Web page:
The Wellness Center invites therapy dogs to visit the school every month, as well as holds many craft activities to spread positivity and relieve the tensions and pressure many students at Dougherty feel, especially since they’re still learning how to self regulate emotions.

“As teenagers, you’re still learning how to respond appropriately when you’re angry. And I think it’s okay,” Perez said. Anger is a very normal emotion, [and it’s] just learning how to control that and respond more appropriately.”

Perez, who was previously a school-based therapist for middle school students, is involved in the Safe School Ambassador program, where she acts as a family lead to meet with a group of five students throughout the year. Instead of being a bystander, Perez tries to promote the significance of students being allies and standing up for one another when they see something happen. 

“I didn’t get into education and administration to discipline. That’s probably [my] least favorite part of my job, but we have to hold students accountable for their actions,” Falkner said.

As Falkner suggests, students should own up to their actions, no matter the circumstance. Powell adds onto this, urging students to take his advice.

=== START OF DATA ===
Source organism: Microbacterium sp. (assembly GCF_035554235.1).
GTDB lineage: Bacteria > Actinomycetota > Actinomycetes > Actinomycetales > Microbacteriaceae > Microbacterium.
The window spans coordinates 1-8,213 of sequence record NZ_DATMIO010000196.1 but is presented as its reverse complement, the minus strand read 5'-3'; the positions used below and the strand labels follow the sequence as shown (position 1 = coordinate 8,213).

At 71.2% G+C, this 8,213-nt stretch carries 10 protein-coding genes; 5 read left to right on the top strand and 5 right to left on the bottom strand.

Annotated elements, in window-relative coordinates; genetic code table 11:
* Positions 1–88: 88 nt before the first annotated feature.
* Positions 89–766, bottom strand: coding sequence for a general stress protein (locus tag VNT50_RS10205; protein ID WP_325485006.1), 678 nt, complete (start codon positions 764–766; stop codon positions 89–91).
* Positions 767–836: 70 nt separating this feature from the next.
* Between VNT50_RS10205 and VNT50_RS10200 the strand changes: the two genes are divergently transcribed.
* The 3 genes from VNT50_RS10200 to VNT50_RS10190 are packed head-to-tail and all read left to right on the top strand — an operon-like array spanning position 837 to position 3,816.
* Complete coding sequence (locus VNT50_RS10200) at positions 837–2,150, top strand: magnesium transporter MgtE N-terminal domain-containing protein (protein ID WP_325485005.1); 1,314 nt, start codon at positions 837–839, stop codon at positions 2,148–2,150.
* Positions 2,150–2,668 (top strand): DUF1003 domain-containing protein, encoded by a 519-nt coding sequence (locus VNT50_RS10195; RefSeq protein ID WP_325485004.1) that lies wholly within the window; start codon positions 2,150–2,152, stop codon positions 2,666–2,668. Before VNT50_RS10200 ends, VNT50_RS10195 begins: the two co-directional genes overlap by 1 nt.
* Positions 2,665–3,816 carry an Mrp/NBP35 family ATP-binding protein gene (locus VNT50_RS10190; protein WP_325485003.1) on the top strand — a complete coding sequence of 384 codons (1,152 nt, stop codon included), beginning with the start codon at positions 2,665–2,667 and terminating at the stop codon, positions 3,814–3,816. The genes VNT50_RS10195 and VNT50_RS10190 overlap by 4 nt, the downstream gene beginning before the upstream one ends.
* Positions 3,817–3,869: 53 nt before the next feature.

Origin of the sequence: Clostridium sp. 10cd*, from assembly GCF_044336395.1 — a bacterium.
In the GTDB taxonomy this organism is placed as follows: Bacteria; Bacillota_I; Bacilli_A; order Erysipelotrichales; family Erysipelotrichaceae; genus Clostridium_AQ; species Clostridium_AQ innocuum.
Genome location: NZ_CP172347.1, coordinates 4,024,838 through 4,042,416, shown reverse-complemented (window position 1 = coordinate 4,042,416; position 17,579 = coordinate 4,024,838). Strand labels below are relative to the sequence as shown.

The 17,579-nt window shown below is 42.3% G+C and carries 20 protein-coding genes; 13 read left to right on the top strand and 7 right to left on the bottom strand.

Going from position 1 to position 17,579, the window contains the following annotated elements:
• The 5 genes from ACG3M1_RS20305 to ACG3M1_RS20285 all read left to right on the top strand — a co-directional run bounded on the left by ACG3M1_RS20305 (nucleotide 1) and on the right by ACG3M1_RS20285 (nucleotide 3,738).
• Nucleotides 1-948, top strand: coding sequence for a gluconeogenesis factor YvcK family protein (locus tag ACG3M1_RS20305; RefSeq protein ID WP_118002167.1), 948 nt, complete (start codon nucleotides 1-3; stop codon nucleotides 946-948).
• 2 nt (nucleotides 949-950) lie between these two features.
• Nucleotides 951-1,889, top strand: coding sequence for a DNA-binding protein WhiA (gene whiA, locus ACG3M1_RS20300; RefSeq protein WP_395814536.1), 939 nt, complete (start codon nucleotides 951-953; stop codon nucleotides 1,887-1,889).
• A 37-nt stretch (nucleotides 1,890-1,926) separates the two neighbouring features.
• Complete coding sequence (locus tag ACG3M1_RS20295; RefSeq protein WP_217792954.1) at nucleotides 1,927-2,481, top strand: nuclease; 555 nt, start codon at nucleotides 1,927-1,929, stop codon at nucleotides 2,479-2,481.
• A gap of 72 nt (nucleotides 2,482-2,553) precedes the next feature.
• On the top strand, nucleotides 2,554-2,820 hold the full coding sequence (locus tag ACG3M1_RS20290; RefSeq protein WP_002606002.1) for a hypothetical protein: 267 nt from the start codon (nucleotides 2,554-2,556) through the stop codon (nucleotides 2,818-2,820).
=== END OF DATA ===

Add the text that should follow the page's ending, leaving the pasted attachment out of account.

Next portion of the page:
“[I] always remind everyone [to] be respectful. I can’t say that enough as individuals go through life, even in upset situations,” Powell said. “…Everything can be worked out through taking a deep breath, talking it out, especially in high school, getting help from adults, and just being respectful. I wish our students all the best and know [that] everything will work out.

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About the Contributors
Emily Wong
Emily Wong, Arts and Entertainment Editor
Emily joined the Tribune to express her voice on important issues and stayed for the journalism community who made the experience even more enjoyable. She was previously in the Journey program in middle school. In her free time, you might catch Emily secretly watching her K-dramas, scrapbooking, or watching travel vlogs. This year, her goal is to produce more high-quality articles she can be proud of. If she could be any other person on the Tribune, she would be Abby for her kind heart and admirable work ethic.